This Datsun 'Z' started its racing career in the stable of Bob Sharp Racing competing as a Datsun 240Z in the C Production championship in this chassis and the IMSA GTU title in another chassis. In April 1976, the first IMSA GTU Z car was destroyed in a high speed crash at Road Atlanta. This 1975 C Production championship car was hastily converted to IMSA trim in time for the next two rounds in California. After another incident at Lime Rock, Bob Sharp turned the driving over to Elliot Forbes-Robinson for the remainder of the season. For the 1977-78 season Sam Posy was hired to race in IMSA for Bob Sharp Racing. Sam set lap records at many venues including Lime Rock, Mid America, Pocono, Sears Point, Daytona, Mid Ohio, Road Atlanta and Talladega. The battles for the GTU wins between Walt Mass and Sam Posey became known as the 'Walt and Sam' show. Mechanical failures denied Sam the GTU titles both years by a narrow margin. Posey later raced this chassis HLS30-05835 for National Treaty Services in IMSA for the 1979-80 season along with Fred Stiff. Other drivers of note include Paul Newman.
In 1970, there were quite a few choices when it came to small and sporty import cars. The Jaguar XKE, easily the most recognized, would see competition from several countries, including the United States with the Corvette, and Japan's new offering, the Datsun 240Z.
Designed with a distinctive long hood and sweeping rear hatchback, the Datsun 240Z was first introduced in October of 1969. The 1970 and 1971 models, considered Series 1, are to this day among the most popular sports cars ever produced. Based on the Fairlady Z, the 240Z is powered by a 2393cc six cylinder engine that produces 153 horsepower, providing plenty of power and impressive performance. A choice of a 4 or 5-speed manual, or a 3-speed automatic transmission, was offered. With full independent suspension, these cars are enviable performers both on and off the track.
The Datsun Zs have been popular performers in the Sports Car Club of America racing series. Many remember the team of Bob Sharp Racing with Elliott Forbes-Robinson, and later actor Paul Newman, as successful team drivers. Their red, white and blue Zs are instantly recognized and often copied to this day.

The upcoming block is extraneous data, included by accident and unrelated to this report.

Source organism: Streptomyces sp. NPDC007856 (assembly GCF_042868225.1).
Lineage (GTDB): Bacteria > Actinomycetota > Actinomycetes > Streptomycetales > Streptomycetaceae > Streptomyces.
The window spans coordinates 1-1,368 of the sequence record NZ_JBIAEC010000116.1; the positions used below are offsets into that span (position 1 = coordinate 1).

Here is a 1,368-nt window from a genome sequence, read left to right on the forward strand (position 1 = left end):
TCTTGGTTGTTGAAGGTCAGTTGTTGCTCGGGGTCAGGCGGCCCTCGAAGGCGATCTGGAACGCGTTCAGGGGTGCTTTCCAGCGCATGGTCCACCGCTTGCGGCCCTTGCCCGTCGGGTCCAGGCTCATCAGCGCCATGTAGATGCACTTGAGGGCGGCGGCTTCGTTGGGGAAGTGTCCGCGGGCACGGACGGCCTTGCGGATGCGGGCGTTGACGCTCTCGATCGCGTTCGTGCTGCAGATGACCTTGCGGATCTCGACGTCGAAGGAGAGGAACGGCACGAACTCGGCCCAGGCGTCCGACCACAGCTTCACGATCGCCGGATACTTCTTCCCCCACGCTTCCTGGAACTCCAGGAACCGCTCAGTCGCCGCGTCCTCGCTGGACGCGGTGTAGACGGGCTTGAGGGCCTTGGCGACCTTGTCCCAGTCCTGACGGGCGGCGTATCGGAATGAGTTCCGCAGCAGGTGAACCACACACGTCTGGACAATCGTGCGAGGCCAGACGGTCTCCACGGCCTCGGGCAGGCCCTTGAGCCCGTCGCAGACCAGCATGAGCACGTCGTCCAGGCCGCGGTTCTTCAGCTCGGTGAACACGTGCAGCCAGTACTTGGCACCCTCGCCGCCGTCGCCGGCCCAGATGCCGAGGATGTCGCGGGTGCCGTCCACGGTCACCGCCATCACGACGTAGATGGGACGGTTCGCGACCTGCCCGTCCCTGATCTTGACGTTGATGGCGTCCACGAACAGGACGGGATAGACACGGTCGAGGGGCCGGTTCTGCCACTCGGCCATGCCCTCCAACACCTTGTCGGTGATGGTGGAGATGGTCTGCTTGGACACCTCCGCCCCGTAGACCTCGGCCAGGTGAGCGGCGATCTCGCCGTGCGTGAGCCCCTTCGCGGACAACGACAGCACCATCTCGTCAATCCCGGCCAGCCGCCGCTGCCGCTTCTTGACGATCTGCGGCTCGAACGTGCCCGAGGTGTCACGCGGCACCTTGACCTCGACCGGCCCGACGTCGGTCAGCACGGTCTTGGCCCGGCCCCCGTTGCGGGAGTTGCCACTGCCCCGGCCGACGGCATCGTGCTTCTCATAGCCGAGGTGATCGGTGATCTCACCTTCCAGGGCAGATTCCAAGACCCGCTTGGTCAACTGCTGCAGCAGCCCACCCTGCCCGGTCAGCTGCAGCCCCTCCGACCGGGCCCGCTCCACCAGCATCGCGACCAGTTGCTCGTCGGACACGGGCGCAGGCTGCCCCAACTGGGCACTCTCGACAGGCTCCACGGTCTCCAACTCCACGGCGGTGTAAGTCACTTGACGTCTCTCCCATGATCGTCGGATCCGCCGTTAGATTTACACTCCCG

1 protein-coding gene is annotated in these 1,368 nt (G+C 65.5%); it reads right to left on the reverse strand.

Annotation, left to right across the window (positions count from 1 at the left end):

This is a fine example of a factory stock first generation Datsun 240Z.
In 1974, Brad Frisselle made the decision to compete professionally. He formed Transcendental Racing who designed, constructed, and tested a Datsun 240Z prototype for the IMSA Camel GT Series. In 1975, Brad had his first three professional victories and was awarded IMSA's Most Improved Driver award, becoming the only man to win these coveted awards in both IMSA and the SCCA.
Frisselle went on to win the IMSA GTU championship in 1976, scoring eight victories out of the eleven races. Brad and Transcendental Racing had soundly defeated the factory Datsun team as privateers.
This 240Z is the 1976 IMSA GT/U Championship winner. The car's beginnings certainly had no aspirations to win at the race track; this 240Z was Datsun's North American show car, and the first 240Z imported to the United States in 1970. Frisselle and his team saved the car from the crusher and turned it into a potent racecar. Mac Tilton designed the suspension. The chassis, roll cage and body were all constructed by Dave Kent with assistance from Yoshi Suzuka. Yoshi was also responsible for the design of the aerodynamics. John Knepp of Electramotive built the engine. After the car was finished Trevor Harris developed the chassis and suspension. In 1976 this car was the most advanced and fastest GTU car racing in IMSA.
Transcendental Racing's preparation of their cars was always at the highest level, more like that of a top Indy Car team than a GTU team. The restoration was done in the same mindset. Joe Cavaglieri, the team's original crew chief, was chosen for the task. The car was stripped to bare metal and totally rebuilt from the group up to exact 1976 specifications.